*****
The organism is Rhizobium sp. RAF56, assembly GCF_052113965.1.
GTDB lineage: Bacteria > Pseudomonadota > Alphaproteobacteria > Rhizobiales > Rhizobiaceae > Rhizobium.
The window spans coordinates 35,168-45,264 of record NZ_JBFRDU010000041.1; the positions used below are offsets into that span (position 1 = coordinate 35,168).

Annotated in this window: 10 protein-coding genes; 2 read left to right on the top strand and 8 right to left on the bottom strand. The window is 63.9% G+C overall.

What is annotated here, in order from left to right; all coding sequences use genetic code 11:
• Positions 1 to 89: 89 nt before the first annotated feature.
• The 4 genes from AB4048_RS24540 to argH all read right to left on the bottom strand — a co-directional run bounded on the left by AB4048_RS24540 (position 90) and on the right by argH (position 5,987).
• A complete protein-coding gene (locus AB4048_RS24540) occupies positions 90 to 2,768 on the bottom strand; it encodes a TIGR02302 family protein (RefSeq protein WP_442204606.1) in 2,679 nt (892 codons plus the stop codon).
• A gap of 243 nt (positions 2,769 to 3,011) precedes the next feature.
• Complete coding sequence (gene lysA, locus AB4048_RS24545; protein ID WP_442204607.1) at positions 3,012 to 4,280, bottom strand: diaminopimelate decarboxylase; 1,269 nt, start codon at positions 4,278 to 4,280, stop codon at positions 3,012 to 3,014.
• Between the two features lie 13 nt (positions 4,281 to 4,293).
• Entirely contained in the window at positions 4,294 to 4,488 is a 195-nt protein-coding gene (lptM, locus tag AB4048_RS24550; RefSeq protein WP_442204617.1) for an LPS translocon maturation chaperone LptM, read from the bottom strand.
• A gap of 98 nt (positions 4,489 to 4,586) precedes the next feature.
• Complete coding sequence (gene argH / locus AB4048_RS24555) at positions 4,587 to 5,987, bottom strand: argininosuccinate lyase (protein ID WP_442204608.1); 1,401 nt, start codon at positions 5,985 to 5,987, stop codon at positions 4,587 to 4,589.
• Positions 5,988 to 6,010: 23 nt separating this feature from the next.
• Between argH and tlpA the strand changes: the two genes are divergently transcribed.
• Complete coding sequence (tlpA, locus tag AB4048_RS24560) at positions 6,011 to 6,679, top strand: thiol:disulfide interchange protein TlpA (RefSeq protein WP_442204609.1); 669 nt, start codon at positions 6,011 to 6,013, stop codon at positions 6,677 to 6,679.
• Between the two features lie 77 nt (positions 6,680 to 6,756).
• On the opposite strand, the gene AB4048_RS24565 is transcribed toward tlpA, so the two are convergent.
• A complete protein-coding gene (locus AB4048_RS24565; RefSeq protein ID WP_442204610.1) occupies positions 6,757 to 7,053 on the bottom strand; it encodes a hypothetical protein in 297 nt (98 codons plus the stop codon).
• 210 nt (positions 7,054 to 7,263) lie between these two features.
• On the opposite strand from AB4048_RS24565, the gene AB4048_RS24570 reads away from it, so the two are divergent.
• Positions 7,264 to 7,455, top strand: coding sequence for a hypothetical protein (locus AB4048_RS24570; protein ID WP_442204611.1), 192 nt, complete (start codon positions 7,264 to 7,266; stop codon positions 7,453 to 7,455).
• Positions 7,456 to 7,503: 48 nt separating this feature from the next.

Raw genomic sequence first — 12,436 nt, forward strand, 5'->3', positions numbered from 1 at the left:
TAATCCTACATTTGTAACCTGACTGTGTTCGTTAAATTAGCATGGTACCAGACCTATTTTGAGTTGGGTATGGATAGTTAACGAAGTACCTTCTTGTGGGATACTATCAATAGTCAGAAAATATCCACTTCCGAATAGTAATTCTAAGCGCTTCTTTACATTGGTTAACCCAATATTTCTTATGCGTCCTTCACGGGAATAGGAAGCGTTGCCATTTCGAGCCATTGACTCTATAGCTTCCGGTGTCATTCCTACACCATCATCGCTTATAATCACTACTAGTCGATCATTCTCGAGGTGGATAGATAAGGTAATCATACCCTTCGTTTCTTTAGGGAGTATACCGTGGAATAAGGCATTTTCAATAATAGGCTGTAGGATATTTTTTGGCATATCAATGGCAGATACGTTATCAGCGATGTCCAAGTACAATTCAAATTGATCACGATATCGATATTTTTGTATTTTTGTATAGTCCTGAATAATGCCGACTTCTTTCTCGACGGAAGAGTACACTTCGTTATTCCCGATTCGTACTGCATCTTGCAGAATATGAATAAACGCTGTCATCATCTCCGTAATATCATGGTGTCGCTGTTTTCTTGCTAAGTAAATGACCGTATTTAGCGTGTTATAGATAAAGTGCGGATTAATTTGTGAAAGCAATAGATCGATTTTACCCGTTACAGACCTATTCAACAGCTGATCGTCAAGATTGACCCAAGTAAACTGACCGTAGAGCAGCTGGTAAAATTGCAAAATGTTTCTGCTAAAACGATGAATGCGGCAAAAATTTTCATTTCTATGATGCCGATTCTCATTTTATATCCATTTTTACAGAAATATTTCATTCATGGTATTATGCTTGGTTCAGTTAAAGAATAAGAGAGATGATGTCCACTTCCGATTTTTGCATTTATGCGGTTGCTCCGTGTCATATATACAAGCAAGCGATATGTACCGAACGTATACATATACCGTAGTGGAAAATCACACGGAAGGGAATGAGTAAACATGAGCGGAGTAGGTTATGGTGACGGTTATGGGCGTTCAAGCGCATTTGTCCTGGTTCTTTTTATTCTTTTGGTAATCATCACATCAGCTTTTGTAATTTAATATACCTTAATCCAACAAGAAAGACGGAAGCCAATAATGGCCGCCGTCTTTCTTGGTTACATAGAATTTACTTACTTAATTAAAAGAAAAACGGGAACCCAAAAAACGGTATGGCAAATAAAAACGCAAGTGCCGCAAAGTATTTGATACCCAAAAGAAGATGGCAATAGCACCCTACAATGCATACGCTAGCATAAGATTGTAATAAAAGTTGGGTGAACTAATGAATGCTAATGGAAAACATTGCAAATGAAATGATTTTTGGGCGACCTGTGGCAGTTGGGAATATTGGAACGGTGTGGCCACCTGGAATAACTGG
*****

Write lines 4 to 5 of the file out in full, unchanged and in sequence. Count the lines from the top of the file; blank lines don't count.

Annotated in this window: 10 protein-coding genes; 2 read left to right on the top strand and 8 right to left on the bottom strand. The window is 63.9% G+C overall.

What is annotated here, in order from left to right; all coding sequences use genetic code 11: